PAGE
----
Final Exit is the kind of book that normally wouldn’t warrant a recommendation. It’s a standard-issue serial killer tale that deals in all the typical scenes and obvious clichés. The difference is that Laurie Breton’s writing is so strong that it makes an ordinary story anything but.
A serial rape/killer is targeting young women in Boston. When the local authorities contact the FBI for assistance, profiler Carolyn Monahan takes the assignment in her hometown. But coming home means confronting the past as well.
Conor Rafferty, Carolyn’s first love, is the police lieutenant in charge of the case. They were torn apart ten years earlier by the murder of Carolyn’s younger sister. The case was never solved, and her family never recovered. Carolyn was supposed to be there to walk her sister home. Instead she was with Conor. Blaming herself for her sister’s murder, Carolyn broke off the relationship and dedicated herself to catching other killers through her work at the FBI.
Neither Conor nor Carolyn ever married, and the feelings between them resurface. Working to find the killer before he strikes again brings them closer together. It also forces Carolyn to deal with her sister’s murder even more than she expected. And then the killer begins to focus on Carolyn.
Laurie Breton shows she has the goods to one day challenge the top names in suspense, because it takes real skill to enliven a story this generic. Final Exit is exceptionally well done for this type of book. The writing is taut and polished and for the most part, the story moves quickly. It’s easy to get engrossed in the lives of these people. Carolyn and Conor are both strong characters, and the author manages to develop a complicated and believable love story without losing track of the suspense plot. Final Exit is more character focused than some romantic suspense novels, and since it’s usually the characters that make a book, that’s one big reason why this book works.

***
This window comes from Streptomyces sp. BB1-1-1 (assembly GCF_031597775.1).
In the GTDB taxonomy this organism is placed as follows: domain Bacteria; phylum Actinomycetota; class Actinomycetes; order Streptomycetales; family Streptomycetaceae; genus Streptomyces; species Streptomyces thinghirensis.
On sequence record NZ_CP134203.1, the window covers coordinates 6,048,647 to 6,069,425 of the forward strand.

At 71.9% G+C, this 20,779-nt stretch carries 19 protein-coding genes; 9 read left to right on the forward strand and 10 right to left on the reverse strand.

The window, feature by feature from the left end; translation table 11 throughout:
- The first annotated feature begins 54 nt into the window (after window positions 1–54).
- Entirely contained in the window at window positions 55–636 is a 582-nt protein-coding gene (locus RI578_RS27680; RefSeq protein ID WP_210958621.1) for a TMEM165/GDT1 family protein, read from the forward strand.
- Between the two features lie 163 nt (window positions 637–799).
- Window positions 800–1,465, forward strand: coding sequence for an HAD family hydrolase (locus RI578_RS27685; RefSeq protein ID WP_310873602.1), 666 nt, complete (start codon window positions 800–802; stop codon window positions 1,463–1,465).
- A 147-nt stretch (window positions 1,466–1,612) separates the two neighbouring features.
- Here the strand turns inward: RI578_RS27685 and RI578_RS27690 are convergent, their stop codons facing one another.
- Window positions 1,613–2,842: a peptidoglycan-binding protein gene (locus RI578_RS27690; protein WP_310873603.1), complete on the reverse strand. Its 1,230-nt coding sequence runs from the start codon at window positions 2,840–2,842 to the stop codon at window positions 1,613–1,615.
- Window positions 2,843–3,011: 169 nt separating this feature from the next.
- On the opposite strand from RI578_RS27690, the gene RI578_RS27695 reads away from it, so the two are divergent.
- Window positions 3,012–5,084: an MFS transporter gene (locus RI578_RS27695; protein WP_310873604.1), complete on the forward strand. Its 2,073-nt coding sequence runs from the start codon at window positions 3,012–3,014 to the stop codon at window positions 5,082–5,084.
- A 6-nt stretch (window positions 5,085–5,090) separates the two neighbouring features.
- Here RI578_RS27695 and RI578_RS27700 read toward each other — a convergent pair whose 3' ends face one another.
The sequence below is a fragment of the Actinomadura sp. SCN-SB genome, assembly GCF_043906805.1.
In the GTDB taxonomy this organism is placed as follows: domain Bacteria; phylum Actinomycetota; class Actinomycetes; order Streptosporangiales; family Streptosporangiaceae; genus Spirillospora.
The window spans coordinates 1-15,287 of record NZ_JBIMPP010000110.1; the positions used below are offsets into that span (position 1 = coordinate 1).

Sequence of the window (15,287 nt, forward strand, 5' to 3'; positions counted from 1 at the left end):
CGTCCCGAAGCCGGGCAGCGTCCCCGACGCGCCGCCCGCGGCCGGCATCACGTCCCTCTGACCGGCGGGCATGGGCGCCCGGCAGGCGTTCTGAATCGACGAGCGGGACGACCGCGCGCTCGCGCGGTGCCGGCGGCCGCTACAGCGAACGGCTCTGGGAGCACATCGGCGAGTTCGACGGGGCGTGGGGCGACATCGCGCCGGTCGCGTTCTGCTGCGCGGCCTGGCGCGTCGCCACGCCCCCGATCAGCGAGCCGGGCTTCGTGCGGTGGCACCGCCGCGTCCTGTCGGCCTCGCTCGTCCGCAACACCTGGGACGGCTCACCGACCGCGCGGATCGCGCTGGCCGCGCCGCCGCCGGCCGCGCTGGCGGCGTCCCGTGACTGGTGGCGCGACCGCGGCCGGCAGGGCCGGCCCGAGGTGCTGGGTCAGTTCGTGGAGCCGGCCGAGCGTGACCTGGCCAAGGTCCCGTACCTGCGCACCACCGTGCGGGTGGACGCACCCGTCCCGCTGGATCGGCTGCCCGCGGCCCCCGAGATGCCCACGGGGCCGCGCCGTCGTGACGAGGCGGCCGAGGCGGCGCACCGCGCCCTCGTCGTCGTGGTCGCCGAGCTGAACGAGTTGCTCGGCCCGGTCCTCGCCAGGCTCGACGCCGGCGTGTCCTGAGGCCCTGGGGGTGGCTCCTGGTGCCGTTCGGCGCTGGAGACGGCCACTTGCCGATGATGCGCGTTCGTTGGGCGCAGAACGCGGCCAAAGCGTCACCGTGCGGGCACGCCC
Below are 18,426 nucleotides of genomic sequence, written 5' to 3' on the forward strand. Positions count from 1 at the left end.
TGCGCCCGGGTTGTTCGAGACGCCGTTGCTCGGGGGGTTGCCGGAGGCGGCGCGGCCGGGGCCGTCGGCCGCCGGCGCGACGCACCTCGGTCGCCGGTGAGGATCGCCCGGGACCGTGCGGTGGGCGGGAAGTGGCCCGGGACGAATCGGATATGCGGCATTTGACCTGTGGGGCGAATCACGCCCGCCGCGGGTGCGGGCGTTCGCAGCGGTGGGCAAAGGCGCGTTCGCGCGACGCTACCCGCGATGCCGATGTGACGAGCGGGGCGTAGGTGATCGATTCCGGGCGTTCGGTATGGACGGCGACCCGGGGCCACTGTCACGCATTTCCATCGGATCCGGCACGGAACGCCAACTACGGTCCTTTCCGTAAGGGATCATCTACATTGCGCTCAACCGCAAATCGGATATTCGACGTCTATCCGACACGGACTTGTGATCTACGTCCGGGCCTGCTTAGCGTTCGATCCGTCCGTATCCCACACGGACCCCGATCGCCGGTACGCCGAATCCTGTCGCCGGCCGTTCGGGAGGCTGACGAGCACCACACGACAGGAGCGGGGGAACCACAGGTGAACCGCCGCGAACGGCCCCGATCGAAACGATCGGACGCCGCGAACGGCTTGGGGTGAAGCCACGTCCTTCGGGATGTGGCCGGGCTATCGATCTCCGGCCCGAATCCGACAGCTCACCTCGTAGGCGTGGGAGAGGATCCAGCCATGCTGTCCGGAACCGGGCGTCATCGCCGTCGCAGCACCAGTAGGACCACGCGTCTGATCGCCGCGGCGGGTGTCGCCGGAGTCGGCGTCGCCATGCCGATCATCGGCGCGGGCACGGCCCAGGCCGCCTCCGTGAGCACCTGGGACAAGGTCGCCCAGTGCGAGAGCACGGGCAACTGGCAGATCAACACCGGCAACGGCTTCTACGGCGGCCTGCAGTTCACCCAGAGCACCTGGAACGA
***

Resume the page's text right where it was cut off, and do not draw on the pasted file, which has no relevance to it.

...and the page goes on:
One nice element is how the story seems to be populated with an entire community of characters, which I always enjoy. There are a lot of people in this book, not only those directly involved in the plot, as is the case with so many books, but a sprawling group connected to the main characters both professionally and personally. It’s never confusing trying to identify who any of them are, a feat in and of itself.
This is an engaging read because of the quality of writing, and yet, on the surface, the story could not be more clichéd. The prologue shows the killer taking out his latest victim. City officials are impatient for results and only make Connor’s job harder, including threatening to take the case away from him unless he gets results ASAP. The cops resent the FBI’s presence and don’t believe the profiler can help. It’s set in Boston, so of course the main characters are Irish, complete with Conor’s pub-owning pa and Carolyn’s retired cop father, who she always looked up to, much to her mother’s dismay. The very first time one character is mentioned I said, “He’s the killer.” Three hundred-odd pages later, I turned out to be right. The climax is strictly formula in the way it puts the heroine into the killer’s hands in a way that’s so obvious the reader can virtually see the mechanics pushing everything together.
Final Exit may not offer much new for romantic suspense aficionados, especially those who’ve read their fair share of serial killer stories. It’s still worth a look, if only to discover an author sure to hit it big. Because if she can come up with less conventional stories, I expect her to do just that.